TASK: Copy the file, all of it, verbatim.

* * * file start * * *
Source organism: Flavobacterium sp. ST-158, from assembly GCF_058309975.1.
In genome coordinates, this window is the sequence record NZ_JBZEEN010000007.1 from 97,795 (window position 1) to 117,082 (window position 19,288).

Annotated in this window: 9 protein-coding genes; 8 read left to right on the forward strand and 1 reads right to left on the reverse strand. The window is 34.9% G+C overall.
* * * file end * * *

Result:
Source organism: Flavobacterium sp. ST-158, from assembly GCF_058309975.1.
In genome coordinates, this window is the sequence record NZ_JBZEEN010000007.1 from 97,795 (window position 1) to 117,082 (window position 19,288).

Annotated in this window: 9 protein-coding genes; 8 read left to right on the forward strand and 1 reads right to left on the reverse strand. The window is 34.9% G+C overall.